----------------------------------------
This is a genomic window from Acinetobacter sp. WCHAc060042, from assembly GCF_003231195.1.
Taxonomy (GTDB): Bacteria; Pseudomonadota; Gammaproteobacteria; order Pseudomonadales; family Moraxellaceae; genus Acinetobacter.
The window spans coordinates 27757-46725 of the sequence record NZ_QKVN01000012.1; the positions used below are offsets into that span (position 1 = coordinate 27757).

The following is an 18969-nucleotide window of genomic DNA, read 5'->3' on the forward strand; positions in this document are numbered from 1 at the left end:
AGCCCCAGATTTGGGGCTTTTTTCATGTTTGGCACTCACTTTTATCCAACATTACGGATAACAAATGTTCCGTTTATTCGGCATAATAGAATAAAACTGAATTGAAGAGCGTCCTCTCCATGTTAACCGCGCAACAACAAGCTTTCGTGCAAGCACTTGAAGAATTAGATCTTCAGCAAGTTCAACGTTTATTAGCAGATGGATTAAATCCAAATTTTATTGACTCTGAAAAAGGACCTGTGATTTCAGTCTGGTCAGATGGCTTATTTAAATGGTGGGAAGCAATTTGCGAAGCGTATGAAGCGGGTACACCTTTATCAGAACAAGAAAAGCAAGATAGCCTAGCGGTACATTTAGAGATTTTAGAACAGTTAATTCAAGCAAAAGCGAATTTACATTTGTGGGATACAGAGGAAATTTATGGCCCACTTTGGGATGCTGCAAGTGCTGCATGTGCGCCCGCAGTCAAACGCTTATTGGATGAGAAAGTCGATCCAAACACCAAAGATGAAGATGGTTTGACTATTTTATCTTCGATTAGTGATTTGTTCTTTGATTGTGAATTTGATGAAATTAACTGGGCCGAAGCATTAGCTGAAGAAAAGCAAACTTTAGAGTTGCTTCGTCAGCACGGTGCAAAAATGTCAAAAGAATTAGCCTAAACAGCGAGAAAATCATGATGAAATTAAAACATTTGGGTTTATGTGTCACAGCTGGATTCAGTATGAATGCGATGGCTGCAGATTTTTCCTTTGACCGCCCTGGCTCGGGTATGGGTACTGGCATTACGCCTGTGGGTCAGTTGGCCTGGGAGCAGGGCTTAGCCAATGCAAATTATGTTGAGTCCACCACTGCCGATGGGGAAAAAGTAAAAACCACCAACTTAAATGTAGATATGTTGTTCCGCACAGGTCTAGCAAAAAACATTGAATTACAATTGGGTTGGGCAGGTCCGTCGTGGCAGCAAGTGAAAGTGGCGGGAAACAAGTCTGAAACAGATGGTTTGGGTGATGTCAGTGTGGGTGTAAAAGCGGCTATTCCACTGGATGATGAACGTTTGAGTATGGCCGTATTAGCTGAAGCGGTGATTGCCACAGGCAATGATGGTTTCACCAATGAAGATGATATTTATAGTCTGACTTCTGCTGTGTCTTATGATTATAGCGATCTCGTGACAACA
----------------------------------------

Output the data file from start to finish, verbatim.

This is a genomic window from Acinetobacter sp. WCHAc060042, from assembly GCF_003231195.1.
Taxonomy (GTDB): Bacteria; Pseudomonadota; Gammaproteobacteria; order Pseudomonadales; family Moraxellaceae; genus Acinetobacter.
The window spans coordinates 27757-46725 of the sequence record NZ_QKVN01000012.1; the positions used below are offsets into that span (position 1 = coordinate 27757).

The following is an 18969-nucleotide window of genomic DNA, read 5'->3' on the forward strand; positions in this document are numbered from 1 at the left end:
AGCCCCAGATTTGGGGCTTTTTTCATGTTTGGCACTCACTTTTATCCAACATTACGGATAACAAATGTTCCGTTTATTCGGCATAATAGAATAAAACTGAATTGAAGAGCGTCCTCTCCATGTTAACCGCGCAACAACAAGCTTTCGTGCAAGCACTTGAAGAATTAGATCTTCAGCAAGTTCAACGTTTATTAGCAGATGGATTAAATCCAAATTTTATTGACTCTGAAAAAGGACCTGTGATTTCAGTCTGGTCAGATGGCTTATTTAAATGGTGGGAAGCAATTTGCGAAGCGTATGAAGCGGGTACACCTTTATCAGAACAAGAAAAGCAAGATAGCCTAGCGGTACATTTAGAGATTTTAGAACAGTTAATTCAAGCAAAAGCGAATTTACATTTGTGGGATACAGAGGAAATTTATGGCCCACTTTGGGATGCTGCAAGTGCTGCATGTGCGCCCGCAGTCAAACGCTTATTGGATGAGAAAGTCGATCCAAACACCAAAGATGAAGATGGTTTGACTATTTTATCTTCGATTAGTGATTTGTTCTTTGATTGTGAATTTGATGAAATTAACTGGGCCGAAGCATTAGCTGAAGAAAAGCAAACTTTAGAGTTGCTTCGTCAGCACGGTGCAAAAATGTCAAAAGAATTAGCCTAAACAGCGAGAAAATCATGATGAAATTAAAACATTTGGGTTTATGTGTCACAGCTGGATTCAGTATGAATGCGATGGCTGCAGATTTTTCCTTTGACCGCCCTGGCTCGGGTATGGGTACTGGCATTACGCCTGTGGGTCAGTTGGCCTGGGAGCAGGGCTTAGCCAATGCAAATTATGTTGAGTCCACCACTGCCGATGGGGAAAAAGTAAAAACCACCAACTTAAATGTAGATATGTTGTTCCGCACAGGTCTAGCAAAAAACATTGAATTACAATTGGGTTGGGCAGGTCCGTCGTGGCAGCAAGTGAAAGTGGCGGGAAACAAGTCTGAAACAGATGGTTTGGGTGATGTCAGTGTGGGTGTAAAAGCGGCTATTCCACTGGATGATGAACGTTTGAGTATGGCCGTATTAGCTGAAGCGGTGATTGCCACAGGCAATGATGGTTTCACCAATGAAGATGATATTTATAGTCTGACTTCTGCTGTGTCTTATGATTATAGCGATCTCGTGACAACA